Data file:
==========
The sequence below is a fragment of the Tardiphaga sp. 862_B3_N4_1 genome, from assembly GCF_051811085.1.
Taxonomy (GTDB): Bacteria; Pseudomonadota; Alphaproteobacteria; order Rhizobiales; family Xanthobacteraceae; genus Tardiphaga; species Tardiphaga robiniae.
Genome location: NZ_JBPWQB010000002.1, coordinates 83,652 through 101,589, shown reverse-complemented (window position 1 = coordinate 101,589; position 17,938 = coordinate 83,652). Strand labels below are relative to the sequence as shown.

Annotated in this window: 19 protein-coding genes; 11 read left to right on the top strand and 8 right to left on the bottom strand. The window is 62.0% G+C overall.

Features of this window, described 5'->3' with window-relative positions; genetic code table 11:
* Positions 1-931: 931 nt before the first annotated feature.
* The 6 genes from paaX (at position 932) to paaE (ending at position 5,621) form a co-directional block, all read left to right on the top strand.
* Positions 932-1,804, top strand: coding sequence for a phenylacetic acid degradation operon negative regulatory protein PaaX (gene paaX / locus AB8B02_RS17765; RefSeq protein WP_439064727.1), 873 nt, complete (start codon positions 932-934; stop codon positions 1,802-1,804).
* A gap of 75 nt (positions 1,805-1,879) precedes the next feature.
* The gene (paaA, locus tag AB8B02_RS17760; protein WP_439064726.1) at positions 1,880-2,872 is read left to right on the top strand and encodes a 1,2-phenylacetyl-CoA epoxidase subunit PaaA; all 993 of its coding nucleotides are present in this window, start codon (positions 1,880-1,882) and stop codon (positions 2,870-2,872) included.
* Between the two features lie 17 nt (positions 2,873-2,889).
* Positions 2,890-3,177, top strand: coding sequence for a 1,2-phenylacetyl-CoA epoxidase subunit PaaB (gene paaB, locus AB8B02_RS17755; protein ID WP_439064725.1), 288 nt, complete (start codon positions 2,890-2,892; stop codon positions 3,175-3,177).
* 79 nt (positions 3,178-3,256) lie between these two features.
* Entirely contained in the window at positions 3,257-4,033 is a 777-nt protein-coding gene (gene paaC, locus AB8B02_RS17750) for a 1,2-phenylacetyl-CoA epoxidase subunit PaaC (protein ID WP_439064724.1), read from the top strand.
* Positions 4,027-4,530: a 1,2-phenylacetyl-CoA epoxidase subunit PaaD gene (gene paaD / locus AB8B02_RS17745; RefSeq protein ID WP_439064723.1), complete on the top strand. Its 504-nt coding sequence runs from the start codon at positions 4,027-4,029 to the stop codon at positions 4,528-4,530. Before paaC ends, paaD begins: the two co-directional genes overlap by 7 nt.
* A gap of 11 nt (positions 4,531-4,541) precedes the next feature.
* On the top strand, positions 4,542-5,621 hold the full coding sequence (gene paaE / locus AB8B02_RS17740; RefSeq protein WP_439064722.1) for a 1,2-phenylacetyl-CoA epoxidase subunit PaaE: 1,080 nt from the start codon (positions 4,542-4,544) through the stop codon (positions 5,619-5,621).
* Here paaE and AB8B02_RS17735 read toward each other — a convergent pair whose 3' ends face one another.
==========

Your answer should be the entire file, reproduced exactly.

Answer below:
The sequence below is a fragment of the Tardiphaga sp. 862_B3_N4_1 genome, from assembly GCF_051811085.1.
Taxonomy (GTDB): Bacteria; Pseudomonadota; Alphaproteobacteria; order Rhizobiales; family Xanthobacteraceae; genus Tardiphaga; species Tardiphaga robiniae.
Genome location: NZ_JBPWQB010000002.1, coordinates 83,652 through 101,589, shown reverse-complemented (window position 1 = coordinate 101,589; position 17,938 = coordinate 83,652). Strand labels below are relative to the sequence as shown.

Annotated in this window: 19 protein-coding genes; 11 read left to right on the top strand and 8 right to left on the bottom strand. The window is 62.0% G+C overall.

Features of this window, described 5'->3' with window-relative positions; genetic code table 11:
* Positions 1-931: 931 nt before the first annotated feature.
* The 6 genes from paaX (at position 932) to paaE (ending at position 5,621) form a co-directional block, all read left to right on the top strand.
* Positions 932-1,804, top strand: coding sequence for a phenylacetic acid degradation operon negative regulatory protein PaaX (gene paaX / locus AB8B02_RS17765; RefSeq protein WP_439064727.1), 873 nt, complete (start codon positions 932-934; stop codon positions 1,802-1,804).
* A gap of 75 nt (positions 1,805-1,879) precedes the next feature.
* The gene (paaA, locus tag AB8B02_RS17760; protein WP_439064726.1) at positions 1,880-2,872 is read left to right on the top strand and encodes a 1,2-phenylacetyl-CoA epoxidase subunit PaaA; all 993 of its coding nucleotides are present in this window, start codon (positions 1,880-1,882) and stop codon (positions 2,870-2,872) included.
* Between the two features lie 17 nt (positions 2,873-2,889).
* Positions 2,890-3,177, top strand: coding sequence for a 1,2-phenylacetyl-CoA epoxidase subunit PaaB (gene paaB, locus AB8B02_RS17755; protein ID WP_439064725.1), 288 nt, complete (start codon positions 2,890-2,892; stop codon positions 3,175-3,177).
* 79 nt (positions 3,178-3,256) lie between these two features.
* Entirely contained in the window at positions 3,257-4,033 is a 777-nt protein-coding gene (gene paaC, locus AB8B02_RS17750) for a 1,2-phenylacetyl-CoA epoxidase subunit PaaC (protein ID WP_439064724.1), read from the top strand.
* Positions 4,027-4,530: a 1,2-phenylacetyl-CoA epoxidase subunit PaaD gene (gene paaD / locus AB8B02_RS17745; RefSeq protein ID WP_439064723.1), complete on the top strand. Its 504-nt coding sequence runs from the start codon at positions 4,027-4,029 to the stop codon at positions 4,528-4,530. Before paaC ends, paaD begins: the two co-directional genes overlap by 7 nt.
* A gap of 11 nt (positions 4,531-4,541) precedes the next feature.
* On the top strand, positions 4,542-5,621 hold the full coding sequence (gene paaE / locus AB8B02_RS17740; RefSeq protein WP_439064722.1) for a 1,2-phenylacetyl-CoA epoxidase subunit PaaE: 1,080 nt from the start codon (positions 4,542-4,544) through the stop codon (positions 5,619-5,621).
* Here paaE and AB8B02_RS17735 read toward each other — a convergent pair whose 3' ends face one another.